Two decades of Rage

Sunday, October 21, 2012
Rage Against The Machine.

November marks the 20th anniversary of the release of Rage Against the Machine's self-titled debut album.

For two decades, the US band has helped activists all over the world ruin their stereo speakers by giving them something truly worthy of cranking up. Rage’s unique sound — a fusion of rap, hardcore punk and metal — is one of the most recognisable sounds in music, up there with Led Zeppelin, Pink Floyd and Primus.

Lead singer Zack de la Rocha, of Mexican heritage, writes incredible lyrics and raps them just as well. His voice is indispensable in making Rage's sound so recognisable.

Tom Morello, whose father was a Kenyan Mau Mau guerrilla fighter, is listed as the 40th greatest guitarist of all time by Rolling Stone and is one of popular music’s most innovative guitarists. De la Rocha and Morello are backed by a hard-hitting, forceful rhythm section featuring Tim Commerford on bass and Brad Wilk on drums.

These factors combined to make Rage a hugely successful and influential band.

The band are more than just musically revolutionary — being outspoken in support of revolutionary socialism. They are well known for their support for the Zapatistas, fighting for indigenous liberation in southern Mexico, death-row prisoner and anti-racist activist Mumia Abu-Jamal, and the wrongly convicted Native American political prisoner Leonard Peltier.

The inside sleave of the band’s second album, Evil Empire, promotes books about Marx and Engels, Che Guevara, Malcolm X, the revolts of 1968 and US imperialism, as well as works by radical writers such as Noam Chomsky and Howard Zinn.

Rage's most well-known song is without a doubt the first single off their debut, “Killing in the Name”. In it, the band condemns racism and the political establishment that promotes and defends racism. De la Rocha screams his refusal to accept this status quo with the repeated line: “Fuck you, I won't do what ya tell me!”

Other memorable tracks from the debut include “Bullet in the Head”, in which de la Rocha raps about how the mass media is essentially a propaganda machine. The song points out that US state propaganda promotes “a yellow ribbon [a symbol of support for the US military] instead of a swastika”. “Nothin' proper 'bout your propaganda,” raps de la Rocha.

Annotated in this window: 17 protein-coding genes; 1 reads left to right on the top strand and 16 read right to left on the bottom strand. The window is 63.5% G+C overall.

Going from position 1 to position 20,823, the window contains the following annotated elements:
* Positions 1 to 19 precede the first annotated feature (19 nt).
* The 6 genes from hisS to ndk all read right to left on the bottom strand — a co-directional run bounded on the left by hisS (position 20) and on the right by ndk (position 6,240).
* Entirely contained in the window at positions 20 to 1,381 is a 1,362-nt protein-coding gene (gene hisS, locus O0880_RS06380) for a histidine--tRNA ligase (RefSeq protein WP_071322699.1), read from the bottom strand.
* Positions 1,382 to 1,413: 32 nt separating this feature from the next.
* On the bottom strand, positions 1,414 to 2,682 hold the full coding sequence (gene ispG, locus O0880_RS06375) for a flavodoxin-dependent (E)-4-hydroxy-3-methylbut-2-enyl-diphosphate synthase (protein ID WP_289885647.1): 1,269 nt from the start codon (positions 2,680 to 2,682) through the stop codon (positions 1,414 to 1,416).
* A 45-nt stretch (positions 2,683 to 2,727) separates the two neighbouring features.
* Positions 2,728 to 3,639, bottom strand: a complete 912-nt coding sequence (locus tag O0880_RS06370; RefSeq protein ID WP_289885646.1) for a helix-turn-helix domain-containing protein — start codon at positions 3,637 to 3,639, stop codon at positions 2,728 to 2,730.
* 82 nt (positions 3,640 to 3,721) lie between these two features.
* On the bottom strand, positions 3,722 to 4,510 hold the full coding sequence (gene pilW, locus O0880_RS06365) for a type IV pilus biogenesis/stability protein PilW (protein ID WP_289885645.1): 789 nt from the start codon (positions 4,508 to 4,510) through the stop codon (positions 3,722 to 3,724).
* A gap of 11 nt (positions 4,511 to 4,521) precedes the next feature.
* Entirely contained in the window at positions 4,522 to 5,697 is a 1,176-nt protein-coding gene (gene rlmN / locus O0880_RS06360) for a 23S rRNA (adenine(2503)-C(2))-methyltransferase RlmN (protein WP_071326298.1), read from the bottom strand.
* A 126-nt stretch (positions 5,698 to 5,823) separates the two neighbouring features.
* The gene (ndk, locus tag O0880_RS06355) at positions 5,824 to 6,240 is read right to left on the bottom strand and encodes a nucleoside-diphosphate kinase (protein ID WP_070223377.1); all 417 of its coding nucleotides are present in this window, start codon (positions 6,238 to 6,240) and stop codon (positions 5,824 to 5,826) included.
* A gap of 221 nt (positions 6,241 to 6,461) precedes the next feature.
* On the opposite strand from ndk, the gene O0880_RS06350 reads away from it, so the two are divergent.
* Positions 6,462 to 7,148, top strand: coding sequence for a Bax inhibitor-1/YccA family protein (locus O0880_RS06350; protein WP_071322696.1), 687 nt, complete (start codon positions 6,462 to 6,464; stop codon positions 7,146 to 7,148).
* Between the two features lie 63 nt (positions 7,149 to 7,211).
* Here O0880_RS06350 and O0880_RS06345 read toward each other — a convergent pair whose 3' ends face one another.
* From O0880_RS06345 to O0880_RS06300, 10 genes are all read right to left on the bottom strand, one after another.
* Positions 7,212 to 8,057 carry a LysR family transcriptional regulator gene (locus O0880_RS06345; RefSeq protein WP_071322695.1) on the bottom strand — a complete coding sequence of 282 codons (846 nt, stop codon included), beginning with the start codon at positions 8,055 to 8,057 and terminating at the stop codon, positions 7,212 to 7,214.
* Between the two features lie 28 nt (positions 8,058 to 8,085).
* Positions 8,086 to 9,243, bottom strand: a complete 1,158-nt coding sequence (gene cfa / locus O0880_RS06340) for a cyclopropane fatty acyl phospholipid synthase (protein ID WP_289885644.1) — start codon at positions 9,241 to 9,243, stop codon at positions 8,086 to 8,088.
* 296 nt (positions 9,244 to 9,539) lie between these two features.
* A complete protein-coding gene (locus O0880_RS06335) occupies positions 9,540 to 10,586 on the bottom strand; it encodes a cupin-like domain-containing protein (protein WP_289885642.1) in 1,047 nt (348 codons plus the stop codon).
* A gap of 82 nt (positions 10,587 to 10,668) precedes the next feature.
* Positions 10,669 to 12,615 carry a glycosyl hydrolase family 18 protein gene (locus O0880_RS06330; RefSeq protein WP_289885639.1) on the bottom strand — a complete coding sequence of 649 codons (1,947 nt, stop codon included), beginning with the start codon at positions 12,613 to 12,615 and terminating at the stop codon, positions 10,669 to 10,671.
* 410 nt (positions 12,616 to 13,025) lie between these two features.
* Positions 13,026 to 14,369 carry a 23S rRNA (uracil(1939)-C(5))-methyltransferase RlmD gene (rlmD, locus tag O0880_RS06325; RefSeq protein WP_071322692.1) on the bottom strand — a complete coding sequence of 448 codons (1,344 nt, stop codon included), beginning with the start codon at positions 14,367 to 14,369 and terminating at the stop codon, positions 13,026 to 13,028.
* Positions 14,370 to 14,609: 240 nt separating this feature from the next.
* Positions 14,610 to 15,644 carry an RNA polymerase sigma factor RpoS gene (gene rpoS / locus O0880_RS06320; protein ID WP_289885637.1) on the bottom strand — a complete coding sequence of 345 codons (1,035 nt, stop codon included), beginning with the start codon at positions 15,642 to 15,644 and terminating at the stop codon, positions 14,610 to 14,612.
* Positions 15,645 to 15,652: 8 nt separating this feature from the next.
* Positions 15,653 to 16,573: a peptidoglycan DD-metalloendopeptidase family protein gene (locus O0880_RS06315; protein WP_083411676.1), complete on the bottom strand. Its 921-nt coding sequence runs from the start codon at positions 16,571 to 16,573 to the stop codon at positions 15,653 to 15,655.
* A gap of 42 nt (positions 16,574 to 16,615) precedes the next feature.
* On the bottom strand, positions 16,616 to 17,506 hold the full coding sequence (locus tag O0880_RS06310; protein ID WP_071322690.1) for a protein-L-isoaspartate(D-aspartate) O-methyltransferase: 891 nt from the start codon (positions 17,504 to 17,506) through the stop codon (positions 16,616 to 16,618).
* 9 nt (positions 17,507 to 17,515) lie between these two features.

Other memorable songs from the highly influential album, which propelled the band to mainstream success, include “Bombtrack”, “Freedom” and “Wake Up” (which features the lines, “I’ll give you a dose but it’ll never come close to the rage filled up inside of me, fist in the air in the land of hypocrisy”).

In 2003, the album was listed 368 on Rolling Stone's list of the 500 Greatest Albums of All Time. It is noted for its very high production values, with some music magazines using it to test speakers.

Rage have been the target of right-wing attacks ever since they became huge. After the release of Evil Empire, Rage were booked to play two songs on Saturday Night Live — the same night as billionaire Republican Steve Forbes was host.

Before taking to the stage one of the band members tried to hang an inverted American flag up on Commerfords bass amps. SNL staff removed the flag before the performance, but after playing their first song ("Bulls on Parade"), the band were told to leave the building.

Rage played for, and marched along side, protesters at the 2000 Democratic National Convention. The film clip for their 2000 single “Sleep Now In The Fire”, directed by left-wing filmmaker Michael Moore, was filmed outside the New York Stock Exchange on Wall Street. When police moved to shut down filming, band members and hundreds of fans stormed the stock exchange building, forcing it to shut down for the day.

The band broke up later that year, but reformed in 2007 to play new shows, including at protests against war and for workers’ rights.

Rage Against the Machine brought radical and revolutionary politics to mainstream music in the 90s — a particularly apolitical time in music in many ways. To achieve such a high level of commercial success with such an explicitly radical message was a remarkable achievement — and ensures their awesome music will be part of the soundtrack to the revolution!


From GLW issue 942

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